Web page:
BC's Big Nature Challenge
Header photo by Jason Headley
Join the community science movement today!
Confirming British Columbians' love of nature and the outdoors, more than 2 million observations of wildlife and natural species in BC had been aggregrated over iNaturalist and other nature-observation apps by the end of 2021. This year, we're calling on you to help us reach 3 million observations in BC's Big Nature Challenge. Click here to learn more.
When you visit BC's provincial parks and nature areas, collect photographic observations of plants, animals, fungi, and other organisms, then upload them to the iNaturalist website or app. These observations help researchers develop a deeper understanding of what parks are protecting and inform management decisions to sustain these protected areas for generations to come. Observations recorded in BC's provincial parks are automatically shared with the BC Parks iNaturalist project.
The BC Parks Foundation, BC Parks, University of Victoria, and Simon Fraser University are collaborating on this project to ensure all British Columbians and park visitors can contribute to the research and understanding of BC’s parks and wild areas.
Get your BC Parks iNaturalist Project toolkit
Do you know when the best time is to see alpine wildflowers?
Do you want to challenge your friends to a game of PARKS bingo?
Or, do you want help with getting started as a community scientist?
Enter your email below to get our iNaturalist Project toolkit sent to your inbox!
Photo by Lena Dietz Chiasson
How to collect data on BC's parks as a community scientist
- Create a free account on iNaturalist.ca and read through their Getting Started Guide
- Make an observation in a BC provincial park or protected area – whether you’re using a mobile phone or a digital camera, please ensure the GPS location services are turned on
- Upload your observation through the iNaturalist mobile app or website
- That’s it! Your observation will be automatically uploaded to the BC Parks project
For a chance to have your observation featured in the BC Parks Foundation e-newsletter or social media, after you post on iNaturalist, share your observation on Instagram, tagging @bcnaturechallenge and #iNatBCParks.
Looking for some photography tips? Download this iNaturalist photography guide.
Help grow the BC Parks Foundation’s community science program
Thinking of making a donation to the BC Parks Foundation? You can support community scientists collecting critical data about our local wildlife and their habitats for $39.75, or you can help researchers collect and analyze wildlife DNA samples to better understand the health, abundance, and distribution of our most treasured wildlife with a donation of $231.87. Click here to donate today - be sure to select "Wildlife Forever" under the program category.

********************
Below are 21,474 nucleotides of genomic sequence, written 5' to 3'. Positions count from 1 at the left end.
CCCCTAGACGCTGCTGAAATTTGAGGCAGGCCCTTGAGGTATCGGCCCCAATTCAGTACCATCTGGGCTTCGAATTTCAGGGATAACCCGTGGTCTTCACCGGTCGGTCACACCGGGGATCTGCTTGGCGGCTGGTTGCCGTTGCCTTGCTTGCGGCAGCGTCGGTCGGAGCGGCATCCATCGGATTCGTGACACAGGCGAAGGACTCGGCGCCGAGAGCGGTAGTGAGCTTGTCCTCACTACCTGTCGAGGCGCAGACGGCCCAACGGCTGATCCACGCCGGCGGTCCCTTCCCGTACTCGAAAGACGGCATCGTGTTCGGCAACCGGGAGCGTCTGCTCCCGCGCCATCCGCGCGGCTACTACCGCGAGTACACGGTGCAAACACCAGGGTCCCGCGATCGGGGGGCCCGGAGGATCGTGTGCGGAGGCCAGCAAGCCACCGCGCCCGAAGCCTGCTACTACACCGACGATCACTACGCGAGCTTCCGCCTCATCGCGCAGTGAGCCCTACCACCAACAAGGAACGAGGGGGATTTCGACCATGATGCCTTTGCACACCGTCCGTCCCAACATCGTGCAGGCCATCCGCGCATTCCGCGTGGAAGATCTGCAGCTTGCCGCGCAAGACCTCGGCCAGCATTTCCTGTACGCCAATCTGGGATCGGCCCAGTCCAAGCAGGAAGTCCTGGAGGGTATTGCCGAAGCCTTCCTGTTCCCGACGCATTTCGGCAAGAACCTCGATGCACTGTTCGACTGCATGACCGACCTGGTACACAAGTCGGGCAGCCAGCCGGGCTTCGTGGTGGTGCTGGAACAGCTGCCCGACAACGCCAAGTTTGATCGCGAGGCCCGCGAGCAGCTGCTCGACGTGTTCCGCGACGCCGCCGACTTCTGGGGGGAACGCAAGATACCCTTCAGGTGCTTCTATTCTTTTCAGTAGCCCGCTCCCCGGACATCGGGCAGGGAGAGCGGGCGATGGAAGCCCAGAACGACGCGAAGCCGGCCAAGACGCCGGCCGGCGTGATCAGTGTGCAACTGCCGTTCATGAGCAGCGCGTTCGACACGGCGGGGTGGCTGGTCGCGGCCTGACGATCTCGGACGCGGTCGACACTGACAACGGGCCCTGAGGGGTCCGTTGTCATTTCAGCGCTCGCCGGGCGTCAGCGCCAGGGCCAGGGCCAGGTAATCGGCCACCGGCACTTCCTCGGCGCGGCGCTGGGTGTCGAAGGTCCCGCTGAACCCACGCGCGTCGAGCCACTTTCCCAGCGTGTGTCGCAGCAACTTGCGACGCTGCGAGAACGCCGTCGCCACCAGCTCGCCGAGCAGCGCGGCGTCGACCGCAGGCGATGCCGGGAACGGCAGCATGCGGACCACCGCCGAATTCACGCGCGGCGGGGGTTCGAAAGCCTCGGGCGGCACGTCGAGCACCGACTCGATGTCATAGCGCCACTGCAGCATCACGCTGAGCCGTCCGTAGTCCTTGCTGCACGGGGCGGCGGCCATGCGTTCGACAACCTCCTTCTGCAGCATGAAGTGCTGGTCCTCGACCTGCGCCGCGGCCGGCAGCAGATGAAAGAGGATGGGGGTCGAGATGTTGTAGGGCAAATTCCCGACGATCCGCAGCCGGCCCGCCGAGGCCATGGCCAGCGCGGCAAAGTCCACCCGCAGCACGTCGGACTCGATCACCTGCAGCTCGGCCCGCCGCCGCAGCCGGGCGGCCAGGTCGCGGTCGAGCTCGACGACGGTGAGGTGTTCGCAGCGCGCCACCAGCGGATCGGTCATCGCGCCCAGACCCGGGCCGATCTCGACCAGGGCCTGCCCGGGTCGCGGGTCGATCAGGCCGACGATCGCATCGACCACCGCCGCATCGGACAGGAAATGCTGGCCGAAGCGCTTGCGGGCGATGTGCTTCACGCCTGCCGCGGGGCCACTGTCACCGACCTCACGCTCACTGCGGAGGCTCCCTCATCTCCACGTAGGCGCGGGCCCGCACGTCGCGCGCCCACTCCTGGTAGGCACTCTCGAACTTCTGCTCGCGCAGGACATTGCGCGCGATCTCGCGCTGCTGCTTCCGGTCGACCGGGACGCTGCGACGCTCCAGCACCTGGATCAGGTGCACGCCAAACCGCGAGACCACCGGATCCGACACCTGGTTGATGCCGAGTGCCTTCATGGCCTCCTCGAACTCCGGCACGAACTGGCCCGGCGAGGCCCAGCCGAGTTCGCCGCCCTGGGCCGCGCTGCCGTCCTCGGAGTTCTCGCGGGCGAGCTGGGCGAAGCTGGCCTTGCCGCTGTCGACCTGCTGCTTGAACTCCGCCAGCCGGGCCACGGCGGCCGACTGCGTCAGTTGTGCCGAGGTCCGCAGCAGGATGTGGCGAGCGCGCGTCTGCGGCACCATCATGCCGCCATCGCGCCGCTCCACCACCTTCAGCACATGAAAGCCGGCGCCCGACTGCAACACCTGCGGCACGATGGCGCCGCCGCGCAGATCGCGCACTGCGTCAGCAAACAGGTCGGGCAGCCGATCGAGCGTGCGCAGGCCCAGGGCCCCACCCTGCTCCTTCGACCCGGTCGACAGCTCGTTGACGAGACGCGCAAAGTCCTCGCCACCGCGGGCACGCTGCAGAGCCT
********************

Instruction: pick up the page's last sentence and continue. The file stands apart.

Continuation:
Photo by Jason Headley
September 3, 2019
Looking westward over Naikoon and North Beach from Tow Hill As I stood in the middle of a wetland clearing, surrounded by Sitka spruce trees dripping with moss and...Continue reading…
October 16, 2019
Photo: Dog vomit slime in Naikoon Provincial Park by Jason Headley Around October we start to celebrate...Continue reading…
December 17, 2019
Photo: Clark's nutcracker in Myra-Bellevue Park by Jason Headley Come December, much of our province is under snow or hunkering down during windstorms, and a bit...Continue reading…
February 24, 2020
Photo: Scotch broom in Strathcona Provincial Park by Robby Deans What are invasive...Continue reading…
April 13, 2020
Photo: Black-capped chickadee in Myra Bellevue Provincial Park by Jason Headley, BC Parks iNaturalist Project For much of the past year we’ve been encouraging you to...Continue reading…
June 4, 2020
Photo: The BC Parks iNaturalist Project field team in Juan de Fuca Provincial Park, by Kelly Fretwell You spot an interesting plant, animal, insect, fungus, bird,...Continue reading…
Help Collect One Million Observations of Wildlife in British Columbia with B.C.’s Big Nature ChallengeJune 10, 2020Vancouver, B.C., June 10, 2020 | If COVID-19 has highlighted anything, it is how important nature and outdoor spaces are to a person’s physical and mental wellbeing, and how humans are impacting nature. Now,...Continue reading…
In 2015 I bought myself a camera and decided to get out in the wilderness away from cell/internet range. As I slowed down and watched and listened, a whole new world appeared. The wilderness and its wild animals had many lessons for me. Nature nourishes and teaches us patience. Nothing in nature is rushed. It is divine timing: everything happens when it’s time.”